Managing ISO 20022 Across Jurisdictional Borders

SWIFT has reduced the risk that intermediaries may ‘break the chain’. However different approaches could still lead to a patchwork of regional ISO 20022 dialects.

In March 2020, SWIFT announced that it had decided to push back the rollout of ISO 20022 in correspondent banking by a year. While the end date for the migration remains unchanged at 2025, the MT/MX coexistence period now commences 12 months later, starting in 2022. The shortening of this period from four to three years provides banks with an additional year to prepare for the change. 

The announcement received significant attention – including from the European Central Bank, which deemed SWIFT had insufficiently consulted with them, and expressed concern regarding how this decision would impact its plans to migrate Eurosystem’s RTGS, TARGET2, in November 2021. Although a recent request from the European Banking Federation to push the T2/T2S migration back a year, which highlights the impact of the COVID-19 crisis, appears to be falling on sympathetic ears at the Central Bank, the 2021 date has remained steadfast. 

As much of the media attention has focused on the interactions between SWIFT, the ECB, and banks, an essential element of SWIFT’s March 2020 announcement has remained largely overlooked:

New SWIFT capabilities will maintain complete data and state information for transactions centrally, relieving institutions in a payment processing chain of the obligation to pass on complete data and eliminating the problem that intermediaries may ‘break the chain’.

This might be the most radical shift in SWIFT’s modus operandi since the introduction of gpi – and one that Identitii applauds. Data integrity and not “breaking the chain” has been central to Identitii’s philosophy and value proposition, and one we’ve been proud to share since as early as EBA Day 2019. Our Overlay+ platform enables banks to leverage format translation without the risk of truncation, in much the same way as what SWIFT is proposing in their new platform strategy.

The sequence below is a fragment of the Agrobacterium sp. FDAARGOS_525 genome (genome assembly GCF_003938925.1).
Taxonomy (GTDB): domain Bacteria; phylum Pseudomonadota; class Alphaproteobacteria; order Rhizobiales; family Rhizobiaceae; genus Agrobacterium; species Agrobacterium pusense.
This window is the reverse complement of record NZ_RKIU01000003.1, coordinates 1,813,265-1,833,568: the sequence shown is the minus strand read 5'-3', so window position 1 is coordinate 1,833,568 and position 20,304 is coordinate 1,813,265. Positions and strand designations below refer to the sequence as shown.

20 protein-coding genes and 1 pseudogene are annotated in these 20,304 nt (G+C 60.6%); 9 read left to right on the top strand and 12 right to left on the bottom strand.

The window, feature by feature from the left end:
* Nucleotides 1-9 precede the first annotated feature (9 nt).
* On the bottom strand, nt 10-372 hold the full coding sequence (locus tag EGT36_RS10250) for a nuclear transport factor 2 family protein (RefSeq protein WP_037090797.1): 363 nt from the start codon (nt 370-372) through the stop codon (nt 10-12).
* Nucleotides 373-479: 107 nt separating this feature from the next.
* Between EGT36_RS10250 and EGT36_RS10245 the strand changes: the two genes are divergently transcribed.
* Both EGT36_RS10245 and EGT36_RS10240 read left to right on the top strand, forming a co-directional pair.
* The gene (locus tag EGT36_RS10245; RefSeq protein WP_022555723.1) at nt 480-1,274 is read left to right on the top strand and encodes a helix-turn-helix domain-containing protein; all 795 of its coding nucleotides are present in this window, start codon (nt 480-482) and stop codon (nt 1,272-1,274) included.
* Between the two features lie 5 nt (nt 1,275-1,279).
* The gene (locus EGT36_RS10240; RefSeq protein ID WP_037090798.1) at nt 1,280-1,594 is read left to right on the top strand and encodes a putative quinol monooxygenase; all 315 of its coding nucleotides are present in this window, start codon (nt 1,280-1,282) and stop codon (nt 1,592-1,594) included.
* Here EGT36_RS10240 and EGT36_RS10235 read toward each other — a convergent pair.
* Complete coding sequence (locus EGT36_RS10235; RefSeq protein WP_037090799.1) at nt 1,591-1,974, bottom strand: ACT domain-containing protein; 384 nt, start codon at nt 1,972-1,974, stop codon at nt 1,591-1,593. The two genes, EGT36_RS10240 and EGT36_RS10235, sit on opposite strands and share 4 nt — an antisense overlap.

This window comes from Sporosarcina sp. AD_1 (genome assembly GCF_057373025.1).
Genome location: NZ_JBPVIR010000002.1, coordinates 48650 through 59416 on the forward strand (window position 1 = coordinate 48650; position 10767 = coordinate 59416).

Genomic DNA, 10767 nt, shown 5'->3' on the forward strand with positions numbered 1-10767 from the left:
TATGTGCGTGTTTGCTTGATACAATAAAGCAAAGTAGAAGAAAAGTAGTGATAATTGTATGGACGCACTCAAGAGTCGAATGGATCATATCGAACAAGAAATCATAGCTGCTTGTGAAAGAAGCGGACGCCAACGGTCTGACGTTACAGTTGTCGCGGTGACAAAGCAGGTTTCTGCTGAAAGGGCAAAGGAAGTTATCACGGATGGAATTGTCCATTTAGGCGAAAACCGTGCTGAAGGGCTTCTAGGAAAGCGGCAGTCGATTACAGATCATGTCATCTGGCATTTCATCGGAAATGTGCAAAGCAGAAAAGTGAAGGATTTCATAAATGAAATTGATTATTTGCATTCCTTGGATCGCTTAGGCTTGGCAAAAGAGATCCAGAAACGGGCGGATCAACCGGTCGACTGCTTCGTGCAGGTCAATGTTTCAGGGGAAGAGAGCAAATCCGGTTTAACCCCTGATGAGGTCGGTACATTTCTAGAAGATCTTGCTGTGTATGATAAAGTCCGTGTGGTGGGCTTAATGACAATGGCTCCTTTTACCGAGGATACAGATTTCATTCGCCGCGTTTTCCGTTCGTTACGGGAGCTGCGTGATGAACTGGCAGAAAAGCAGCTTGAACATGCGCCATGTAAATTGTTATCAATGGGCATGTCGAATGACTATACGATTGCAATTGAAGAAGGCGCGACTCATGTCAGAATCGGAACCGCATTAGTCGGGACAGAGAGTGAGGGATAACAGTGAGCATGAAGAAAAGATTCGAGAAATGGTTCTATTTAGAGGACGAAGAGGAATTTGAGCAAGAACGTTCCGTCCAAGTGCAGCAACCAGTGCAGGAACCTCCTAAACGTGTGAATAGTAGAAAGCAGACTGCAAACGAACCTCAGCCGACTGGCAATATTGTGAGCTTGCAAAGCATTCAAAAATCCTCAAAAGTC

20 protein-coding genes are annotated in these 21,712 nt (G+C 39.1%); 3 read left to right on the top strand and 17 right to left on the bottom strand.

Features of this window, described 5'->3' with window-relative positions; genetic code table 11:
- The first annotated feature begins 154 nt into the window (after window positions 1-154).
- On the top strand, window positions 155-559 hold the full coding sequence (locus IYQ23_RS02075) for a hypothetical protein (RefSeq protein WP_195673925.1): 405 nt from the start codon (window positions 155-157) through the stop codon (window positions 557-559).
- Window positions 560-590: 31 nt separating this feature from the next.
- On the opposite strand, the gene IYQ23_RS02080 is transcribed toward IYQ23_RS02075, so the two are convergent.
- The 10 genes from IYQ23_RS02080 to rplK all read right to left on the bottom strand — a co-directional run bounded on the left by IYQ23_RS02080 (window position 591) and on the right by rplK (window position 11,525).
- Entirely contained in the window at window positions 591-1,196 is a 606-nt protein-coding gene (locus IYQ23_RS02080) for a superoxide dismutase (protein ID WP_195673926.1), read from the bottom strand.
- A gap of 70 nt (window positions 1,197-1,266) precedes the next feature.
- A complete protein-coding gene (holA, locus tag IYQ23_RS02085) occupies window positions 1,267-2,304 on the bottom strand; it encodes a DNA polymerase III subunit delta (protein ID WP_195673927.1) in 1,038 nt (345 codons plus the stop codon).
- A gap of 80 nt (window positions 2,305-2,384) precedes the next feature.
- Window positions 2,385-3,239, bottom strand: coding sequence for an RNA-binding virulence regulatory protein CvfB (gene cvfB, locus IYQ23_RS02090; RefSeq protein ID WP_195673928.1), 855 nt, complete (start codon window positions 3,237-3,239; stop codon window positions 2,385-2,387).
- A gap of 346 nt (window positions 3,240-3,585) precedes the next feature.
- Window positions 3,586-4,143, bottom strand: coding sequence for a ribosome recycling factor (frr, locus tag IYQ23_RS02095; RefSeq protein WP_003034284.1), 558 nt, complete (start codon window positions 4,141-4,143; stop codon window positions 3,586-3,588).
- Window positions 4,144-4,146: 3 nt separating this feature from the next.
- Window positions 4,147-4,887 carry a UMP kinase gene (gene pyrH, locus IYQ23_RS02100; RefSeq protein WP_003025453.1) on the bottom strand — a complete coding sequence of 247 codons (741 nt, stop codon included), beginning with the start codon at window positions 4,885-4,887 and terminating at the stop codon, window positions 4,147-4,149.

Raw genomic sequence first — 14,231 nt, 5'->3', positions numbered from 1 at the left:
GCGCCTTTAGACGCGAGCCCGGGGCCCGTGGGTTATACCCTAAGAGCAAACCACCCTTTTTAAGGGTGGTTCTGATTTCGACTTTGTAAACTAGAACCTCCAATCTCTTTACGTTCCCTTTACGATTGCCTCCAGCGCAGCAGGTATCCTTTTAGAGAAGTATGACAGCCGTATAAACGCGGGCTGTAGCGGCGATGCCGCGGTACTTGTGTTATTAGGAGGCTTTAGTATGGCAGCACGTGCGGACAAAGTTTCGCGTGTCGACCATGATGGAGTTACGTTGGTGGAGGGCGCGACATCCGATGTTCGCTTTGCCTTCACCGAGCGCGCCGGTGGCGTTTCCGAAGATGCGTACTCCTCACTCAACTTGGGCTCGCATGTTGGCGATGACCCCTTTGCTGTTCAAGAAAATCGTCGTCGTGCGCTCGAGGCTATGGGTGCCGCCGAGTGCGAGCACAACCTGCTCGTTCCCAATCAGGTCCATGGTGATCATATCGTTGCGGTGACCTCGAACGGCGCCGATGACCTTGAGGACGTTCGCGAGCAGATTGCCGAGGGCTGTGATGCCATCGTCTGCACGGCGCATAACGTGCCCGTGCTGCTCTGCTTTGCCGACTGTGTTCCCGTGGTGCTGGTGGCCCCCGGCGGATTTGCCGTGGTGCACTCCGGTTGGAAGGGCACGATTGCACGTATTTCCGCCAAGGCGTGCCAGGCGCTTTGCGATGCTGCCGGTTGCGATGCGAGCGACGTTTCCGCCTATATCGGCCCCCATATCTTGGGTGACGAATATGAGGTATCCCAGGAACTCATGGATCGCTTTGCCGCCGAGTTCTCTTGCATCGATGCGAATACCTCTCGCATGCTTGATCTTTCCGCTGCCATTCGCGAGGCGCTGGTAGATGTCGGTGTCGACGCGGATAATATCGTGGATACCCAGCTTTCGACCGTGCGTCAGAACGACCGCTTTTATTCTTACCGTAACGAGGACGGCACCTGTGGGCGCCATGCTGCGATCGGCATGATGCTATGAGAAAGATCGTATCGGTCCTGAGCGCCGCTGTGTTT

SWIFT adopting this approach will minimise the risk of data loss by correspondents, allowing them to efficiently respect FATF recommendation 16 without requiring them to overhaul their payment processing systems. Beyond the correspondent bank use cases, Overlay+ enables payment processors to easily deploy rich ISO 20022 corporate-to-bank and bank-to corporate messages, and to send payments over alternative payment networks without risking FATF-16 non-compliance.  

However banks should be aware that beyond the guidelines set out by the Financial Action Task Force, many jurisdictions have their own usage rules and information requirements. The clearing and settlement mechanisms in these jurisdictions have different migration timelines and support different fields, leading to a patchwork of regional ISO 20022 dialects.

In order to help banks navigate the migration, we have developed a free-to-use online resource that provides up-to-date country and jurisdictional information in relation to the ISO Migration. The website gives an overview of each country’s migration plans, and when available, information about the usage rules that they will apply.

SWIFT’s delay in the migration of correspondent banking has given banks some additional breathing room when it comes to their ISO programs. However, it should not slow them down and institutions should consider how they can make use of the rich data ISO 20022 enables to optimise their STP capabilities and customer experience. Payment service providers that are capable of fully leveraging ISO 20022 will be capable of not only reducing their processing costs, but of providing rich customer experiences. The migration is not a compliance project, it is an opportunity to be seized. 

Ben Buckingham​

Ben Buckingham is Identitii’s Director of Strategy and Partnerships,  based in Sydney.

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